he screwed), Stephen Wolfram, Albert Einstein spreading anti-semitism
by their flagrant unethical behaviour.
If you use someone else's ideas, give reference. Dont try to portray
yourself falsely as a genius by hiding sources and weaving rosy false
pictures of being a victim or born out of wedlock. you went to school
and got good education. you got insights from your community and good
mentorship from other jews in aggressive networking in the jews like
other communities dont have.
These are facts. Thats why these people dont stand to scrutiny and
> > Emacs uses BZR, not SVN, and has
> > done since the beginning of 2010.
> Thanks for your correction. Updated my site.
Write a good documentation using pencil and scan that helps newbies
enter the field.
If it is not there, you will be subject of perpetual criticism and no
> (also thanks to Uday S Reddy & David Kastrup for comment.)
> Â Xah
From: Emmy Noether on 17 Jul 2010 14:43
On Jul 15, 4:23Â pm, Xah Lee <xah...(a)gmail.com> wrote:
> â¢ GNU Emacs Developement Inefficiency
> Â http://xahlee.org/emacs/GNU_Emacs_dev_inefficiency.html
> essay; commentary. Plain text version follows.
> GNU Emacs Developement Inefficiency
> Xah Lee, 2010-07-15
> I've also written to Richard Stallman a few times in private in about
> 2008 or 2009, about documentation improvements. With extreme
> politeness and respect on my part.
You took good precaution to deny him any excuse to fend you off ... so
that we can all know the true reality of the situation. Its long said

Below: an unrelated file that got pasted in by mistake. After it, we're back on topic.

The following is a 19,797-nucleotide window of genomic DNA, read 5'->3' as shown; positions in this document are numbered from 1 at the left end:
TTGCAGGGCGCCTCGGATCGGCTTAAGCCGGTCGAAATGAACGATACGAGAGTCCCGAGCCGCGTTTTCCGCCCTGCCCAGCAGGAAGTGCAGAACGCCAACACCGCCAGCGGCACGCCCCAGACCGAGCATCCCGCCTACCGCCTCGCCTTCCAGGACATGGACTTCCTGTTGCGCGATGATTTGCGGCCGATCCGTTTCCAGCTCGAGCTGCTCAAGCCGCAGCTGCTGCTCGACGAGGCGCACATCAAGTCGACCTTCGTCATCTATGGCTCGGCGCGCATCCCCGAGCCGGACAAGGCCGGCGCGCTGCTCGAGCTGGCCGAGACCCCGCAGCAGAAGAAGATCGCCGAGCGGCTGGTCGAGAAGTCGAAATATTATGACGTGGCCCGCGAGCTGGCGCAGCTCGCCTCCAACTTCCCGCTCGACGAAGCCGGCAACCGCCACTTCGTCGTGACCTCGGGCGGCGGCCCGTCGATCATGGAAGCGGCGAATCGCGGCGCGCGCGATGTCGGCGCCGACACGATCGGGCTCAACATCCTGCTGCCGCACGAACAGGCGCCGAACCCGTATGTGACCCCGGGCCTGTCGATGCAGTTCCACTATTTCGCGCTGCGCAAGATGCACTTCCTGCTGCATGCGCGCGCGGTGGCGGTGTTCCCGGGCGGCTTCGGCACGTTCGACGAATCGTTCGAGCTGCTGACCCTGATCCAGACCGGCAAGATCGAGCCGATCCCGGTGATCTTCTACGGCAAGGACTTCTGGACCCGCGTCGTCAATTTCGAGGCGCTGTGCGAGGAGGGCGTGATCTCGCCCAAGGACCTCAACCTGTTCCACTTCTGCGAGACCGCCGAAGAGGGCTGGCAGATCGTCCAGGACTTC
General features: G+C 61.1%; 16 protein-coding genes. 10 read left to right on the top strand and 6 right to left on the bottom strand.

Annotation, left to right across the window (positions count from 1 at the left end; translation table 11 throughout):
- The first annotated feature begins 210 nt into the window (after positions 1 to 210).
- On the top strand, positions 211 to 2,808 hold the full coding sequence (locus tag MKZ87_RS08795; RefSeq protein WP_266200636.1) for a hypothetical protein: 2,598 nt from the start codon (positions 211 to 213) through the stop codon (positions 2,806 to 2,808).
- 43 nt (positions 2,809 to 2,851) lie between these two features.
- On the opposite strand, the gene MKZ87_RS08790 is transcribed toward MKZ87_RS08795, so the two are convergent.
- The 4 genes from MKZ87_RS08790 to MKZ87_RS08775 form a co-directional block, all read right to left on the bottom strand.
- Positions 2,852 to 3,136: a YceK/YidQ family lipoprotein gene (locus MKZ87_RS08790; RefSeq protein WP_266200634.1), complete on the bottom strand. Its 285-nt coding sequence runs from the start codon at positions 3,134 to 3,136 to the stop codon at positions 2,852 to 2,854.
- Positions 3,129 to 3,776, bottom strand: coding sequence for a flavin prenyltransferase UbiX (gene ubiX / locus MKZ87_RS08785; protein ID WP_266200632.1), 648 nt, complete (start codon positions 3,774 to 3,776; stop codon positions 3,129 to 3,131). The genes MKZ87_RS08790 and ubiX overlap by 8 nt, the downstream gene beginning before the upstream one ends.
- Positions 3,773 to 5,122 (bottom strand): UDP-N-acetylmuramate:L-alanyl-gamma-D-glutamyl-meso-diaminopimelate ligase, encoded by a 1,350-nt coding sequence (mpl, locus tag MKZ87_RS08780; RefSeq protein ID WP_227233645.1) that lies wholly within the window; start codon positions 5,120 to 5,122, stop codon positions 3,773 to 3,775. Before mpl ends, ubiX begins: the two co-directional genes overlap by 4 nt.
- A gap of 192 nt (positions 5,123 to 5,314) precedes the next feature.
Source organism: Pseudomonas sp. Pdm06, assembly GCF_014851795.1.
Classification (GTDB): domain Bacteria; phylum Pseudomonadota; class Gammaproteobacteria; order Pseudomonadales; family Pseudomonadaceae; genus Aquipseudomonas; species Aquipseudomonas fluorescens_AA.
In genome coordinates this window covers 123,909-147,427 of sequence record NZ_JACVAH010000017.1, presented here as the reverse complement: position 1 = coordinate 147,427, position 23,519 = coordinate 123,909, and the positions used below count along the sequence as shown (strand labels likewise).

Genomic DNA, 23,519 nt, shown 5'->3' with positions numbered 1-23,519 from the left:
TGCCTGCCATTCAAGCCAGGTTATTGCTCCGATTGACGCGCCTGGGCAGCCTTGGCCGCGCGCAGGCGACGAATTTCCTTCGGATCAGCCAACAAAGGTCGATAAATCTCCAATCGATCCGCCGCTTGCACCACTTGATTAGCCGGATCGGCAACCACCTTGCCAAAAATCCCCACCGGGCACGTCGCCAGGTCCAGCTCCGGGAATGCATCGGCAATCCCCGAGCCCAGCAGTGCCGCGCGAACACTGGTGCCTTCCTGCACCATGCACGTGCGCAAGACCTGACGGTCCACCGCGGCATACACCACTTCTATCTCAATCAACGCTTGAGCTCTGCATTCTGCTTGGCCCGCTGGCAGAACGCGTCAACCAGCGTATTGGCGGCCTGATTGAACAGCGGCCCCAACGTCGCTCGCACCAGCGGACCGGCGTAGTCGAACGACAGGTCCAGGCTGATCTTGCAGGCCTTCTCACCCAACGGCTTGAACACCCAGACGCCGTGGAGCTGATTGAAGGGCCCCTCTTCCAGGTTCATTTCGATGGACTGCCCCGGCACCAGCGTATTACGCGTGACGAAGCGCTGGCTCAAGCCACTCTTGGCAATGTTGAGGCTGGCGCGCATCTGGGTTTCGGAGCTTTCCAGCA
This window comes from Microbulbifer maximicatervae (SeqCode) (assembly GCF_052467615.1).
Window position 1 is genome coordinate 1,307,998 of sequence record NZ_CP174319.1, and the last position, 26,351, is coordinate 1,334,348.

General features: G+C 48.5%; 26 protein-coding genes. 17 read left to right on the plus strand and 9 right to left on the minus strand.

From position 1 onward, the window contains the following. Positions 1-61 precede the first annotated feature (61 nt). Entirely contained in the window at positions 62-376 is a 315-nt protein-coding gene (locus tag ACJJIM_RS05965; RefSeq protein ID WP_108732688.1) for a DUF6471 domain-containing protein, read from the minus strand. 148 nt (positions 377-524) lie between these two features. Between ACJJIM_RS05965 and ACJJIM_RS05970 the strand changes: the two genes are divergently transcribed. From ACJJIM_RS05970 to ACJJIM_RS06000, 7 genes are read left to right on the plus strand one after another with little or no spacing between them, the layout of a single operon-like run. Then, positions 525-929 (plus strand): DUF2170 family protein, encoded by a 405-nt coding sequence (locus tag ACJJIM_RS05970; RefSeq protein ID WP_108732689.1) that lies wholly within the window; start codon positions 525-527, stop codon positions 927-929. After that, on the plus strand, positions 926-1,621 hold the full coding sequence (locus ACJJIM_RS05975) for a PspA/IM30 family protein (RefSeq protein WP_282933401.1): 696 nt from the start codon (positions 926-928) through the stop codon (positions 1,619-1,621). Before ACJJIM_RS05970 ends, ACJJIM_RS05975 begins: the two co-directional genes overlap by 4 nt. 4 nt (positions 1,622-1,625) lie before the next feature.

by others that this idea of freedom is a bait. Still, I want to give
him / FSF a chance to prove their sincerity in enabling others in
reading the code and learning from it ...
> Without going into detail, i'm just
> disenchanted by his reaction. In short, it appears to me he did not
> pay much attention, and basically in the end asked me to submit
> changes to him. Yeah right. The whole shebang seems to be very well
> described by Ben Wing. (See: GNU Emacs and Xemacs Schism, by Ben
> Wing.) (Richard Stallman's emails are pretty short, just a couple
> terse sentences; but he does, however, whenever he got a chance, tell
> his correspondents to use the term GNU/Linux, and ask them to
> Re-writing the whole doc in a modern perspective might take me one
> month full time. (e.g. 160 hours) But if it were to be done in a
> public way, or submit to him, the time it takes to communicate, email,
> write justifications, create diffs, etc, can easily take half a year
> full time (960 hours). In the end, i'm not even sure half of the text
> in the new doc would be accepted.
> The GNU Emacs's bug database sucks majorly. I have problem finding all
> bugs posted by me. (it's using Debbugs.) Hard to find any bug by its
> search feature. They did not have a bug database, only in around 2008.
> Most commercial software have a bug database system in 1990s, and most
> large open source projects have one by early 2000s. (I wrote a bug
> tracker in 1998, 4k lines of Perl (with CGI, MySQL), in about 2 weeks,
> for a startup brainpower.com.)
> Am pretty sure there are several good âFSF Freeâ bug databases. (see:
> Comparison of issue-tracking systems) Few years ago, some may have
> problem to be politically qualified to be âFreeâ for FSF to adopt.
> However, these days there are many that FSF officially sactions as
> âFreeâ. However, when you look at FSF, you see that even when a
> software became free, they usually are still picky with lots qualms,
> and typically always ends up using their OWN ones (i.e. from GNU
> project), even though it is clear that it is inferior. (the GNU emacs
> dev's revision control system was CVS up to ~2008. CVS has been phased
> out by 2000 in vast majority of software orgs or projects. I think GNU
> emacs now using SVN, while most bleeding edge orgs have switched to
> git, mercurial, distributed systems. (e.g. FireFox, Google))
> These are consequence of old and large orgs, with its old policies and
> beaucracies. See: âFreeâ Software Morality, Richard Stallman, and